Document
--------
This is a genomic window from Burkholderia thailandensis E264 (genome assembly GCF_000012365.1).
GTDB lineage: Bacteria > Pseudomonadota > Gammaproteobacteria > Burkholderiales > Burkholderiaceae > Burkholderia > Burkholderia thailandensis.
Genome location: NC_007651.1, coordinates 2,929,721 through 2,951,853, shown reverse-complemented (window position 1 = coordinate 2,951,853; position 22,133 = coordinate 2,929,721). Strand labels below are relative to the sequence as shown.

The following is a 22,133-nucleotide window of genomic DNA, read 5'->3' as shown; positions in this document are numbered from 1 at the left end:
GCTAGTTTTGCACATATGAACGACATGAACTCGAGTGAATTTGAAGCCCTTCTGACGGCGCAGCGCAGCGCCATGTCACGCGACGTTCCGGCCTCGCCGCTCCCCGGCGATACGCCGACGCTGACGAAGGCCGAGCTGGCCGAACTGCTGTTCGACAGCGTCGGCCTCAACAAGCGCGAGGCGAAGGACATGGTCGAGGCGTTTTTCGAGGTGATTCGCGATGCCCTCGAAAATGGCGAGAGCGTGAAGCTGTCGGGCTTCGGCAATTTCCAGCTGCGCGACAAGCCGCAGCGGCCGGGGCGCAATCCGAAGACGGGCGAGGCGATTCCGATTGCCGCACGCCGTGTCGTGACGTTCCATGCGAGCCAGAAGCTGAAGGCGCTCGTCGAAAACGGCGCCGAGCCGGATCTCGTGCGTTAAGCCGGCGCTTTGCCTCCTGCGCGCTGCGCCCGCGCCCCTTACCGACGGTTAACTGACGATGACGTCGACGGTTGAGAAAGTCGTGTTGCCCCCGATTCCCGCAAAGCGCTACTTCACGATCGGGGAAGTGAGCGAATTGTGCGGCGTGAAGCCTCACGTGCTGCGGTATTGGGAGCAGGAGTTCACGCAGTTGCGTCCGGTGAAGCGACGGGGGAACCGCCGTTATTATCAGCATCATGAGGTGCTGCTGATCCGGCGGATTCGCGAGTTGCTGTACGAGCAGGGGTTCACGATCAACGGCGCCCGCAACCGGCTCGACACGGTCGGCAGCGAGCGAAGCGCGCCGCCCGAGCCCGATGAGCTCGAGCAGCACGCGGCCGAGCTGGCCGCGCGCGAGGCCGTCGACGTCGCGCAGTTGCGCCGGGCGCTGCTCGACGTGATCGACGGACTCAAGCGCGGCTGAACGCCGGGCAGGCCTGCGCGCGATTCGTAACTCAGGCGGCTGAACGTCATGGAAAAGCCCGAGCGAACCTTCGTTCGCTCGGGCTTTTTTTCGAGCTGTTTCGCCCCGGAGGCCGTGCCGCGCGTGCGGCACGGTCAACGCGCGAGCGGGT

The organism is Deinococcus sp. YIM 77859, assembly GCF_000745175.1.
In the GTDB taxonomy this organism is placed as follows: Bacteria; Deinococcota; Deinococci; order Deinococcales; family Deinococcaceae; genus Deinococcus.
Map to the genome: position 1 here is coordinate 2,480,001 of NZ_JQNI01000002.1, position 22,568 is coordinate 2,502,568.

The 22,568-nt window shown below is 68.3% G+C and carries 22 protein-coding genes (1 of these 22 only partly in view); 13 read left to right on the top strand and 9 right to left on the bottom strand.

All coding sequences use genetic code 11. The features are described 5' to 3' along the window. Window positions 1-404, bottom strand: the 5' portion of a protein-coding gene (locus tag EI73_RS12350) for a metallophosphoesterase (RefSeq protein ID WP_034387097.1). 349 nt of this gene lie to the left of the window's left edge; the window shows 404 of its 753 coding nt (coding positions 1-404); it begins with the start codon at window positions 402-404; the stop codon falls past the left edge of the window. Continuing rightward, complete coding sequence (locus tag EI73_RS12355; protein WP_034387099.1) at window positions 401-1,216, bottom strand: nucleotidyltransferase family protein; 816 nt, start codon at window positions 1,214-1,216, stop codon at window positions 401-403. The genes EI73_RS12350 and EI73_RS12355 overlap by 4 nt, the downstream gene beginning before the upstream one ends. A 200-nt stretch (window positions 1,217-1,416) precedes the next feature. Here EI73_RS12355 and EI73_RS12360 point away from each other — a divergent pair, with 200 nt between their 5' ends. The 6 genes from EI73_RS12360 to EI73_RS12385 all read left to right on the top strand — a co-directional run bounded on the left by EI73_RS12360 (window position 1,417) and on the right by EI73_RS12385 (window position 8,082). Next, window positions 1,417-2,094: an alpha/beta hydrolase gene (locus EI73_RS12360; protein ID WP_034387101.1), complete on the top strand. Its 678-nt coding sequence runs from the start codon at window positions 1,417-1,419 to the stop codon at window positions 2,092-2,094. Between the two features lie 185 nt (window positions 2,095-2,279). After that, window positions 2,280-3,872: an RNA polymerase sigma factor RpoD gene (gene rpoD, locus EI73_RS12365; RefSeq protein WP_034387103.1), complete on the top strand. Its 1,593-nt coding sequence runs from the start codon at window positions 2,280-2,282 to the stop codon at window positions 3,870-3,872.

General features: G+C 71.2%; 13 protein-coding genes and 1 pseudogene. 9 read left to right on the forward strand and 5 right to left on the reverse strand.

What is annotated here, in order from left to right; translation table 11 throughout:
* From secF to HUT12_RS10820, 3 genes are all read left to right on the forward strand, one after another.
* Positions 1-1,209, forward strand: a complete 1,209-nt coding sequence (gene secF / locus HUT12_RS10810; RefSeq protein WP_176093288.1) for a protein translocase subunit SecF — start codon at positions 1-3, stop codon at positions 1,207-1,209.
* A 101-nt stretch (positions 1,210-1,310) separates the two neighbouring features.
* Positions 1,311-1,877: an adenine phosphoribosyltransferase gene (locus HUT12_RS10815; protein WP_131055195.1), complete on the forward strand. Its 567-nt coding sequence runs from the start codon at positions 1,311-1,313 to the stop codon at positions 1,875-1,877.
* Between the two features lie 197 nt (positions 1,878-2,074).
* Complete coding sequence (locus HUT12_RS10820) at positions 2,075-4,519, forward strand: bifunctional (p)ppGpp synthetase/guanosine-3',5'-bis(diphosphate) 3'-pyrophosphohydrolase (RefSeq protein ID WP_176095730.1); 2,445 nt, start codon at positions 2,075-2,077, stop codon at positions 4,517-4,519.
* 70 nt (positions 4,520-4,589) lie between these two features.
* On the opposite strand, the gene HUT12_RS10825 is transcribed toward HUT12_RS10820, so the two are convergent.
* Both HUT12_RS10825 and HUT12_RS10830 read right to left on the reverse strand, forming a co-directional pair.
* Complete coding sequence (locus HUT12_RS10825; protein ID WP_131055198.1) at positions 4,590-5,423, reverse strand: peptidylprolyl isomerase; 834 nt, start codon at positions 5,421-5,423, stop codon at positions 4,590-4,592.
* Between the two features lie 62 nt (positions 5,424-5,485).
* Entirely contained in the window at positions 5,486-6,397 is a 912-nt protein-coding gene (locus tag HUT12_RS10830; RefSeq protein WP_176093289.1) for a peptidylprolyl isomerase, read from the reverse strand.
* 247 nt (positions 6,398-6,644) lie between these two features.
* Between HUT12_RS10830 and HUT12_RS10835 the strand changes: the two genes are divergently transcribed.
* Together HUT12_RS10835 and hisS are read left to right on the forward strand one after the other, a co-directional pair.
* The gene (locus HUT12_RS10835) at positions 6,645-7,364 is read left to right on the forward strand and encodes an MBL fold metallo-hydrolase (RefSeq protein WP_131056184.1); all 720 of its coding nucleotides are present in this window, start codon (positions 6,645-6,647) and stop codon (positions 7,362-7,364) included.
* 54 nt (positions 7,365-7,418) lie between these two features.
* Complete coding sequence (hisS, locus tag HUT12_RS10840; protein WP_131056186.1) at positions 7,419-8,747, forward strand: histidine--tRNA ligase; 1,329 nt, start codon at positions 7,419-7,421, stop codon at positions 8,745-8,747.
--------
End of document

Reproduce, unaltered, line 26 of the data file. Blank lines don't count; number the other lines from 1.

* Between HUT12_RS10830 and HUT12_RS10835 the strand changes: the two genes are divergently transcribed.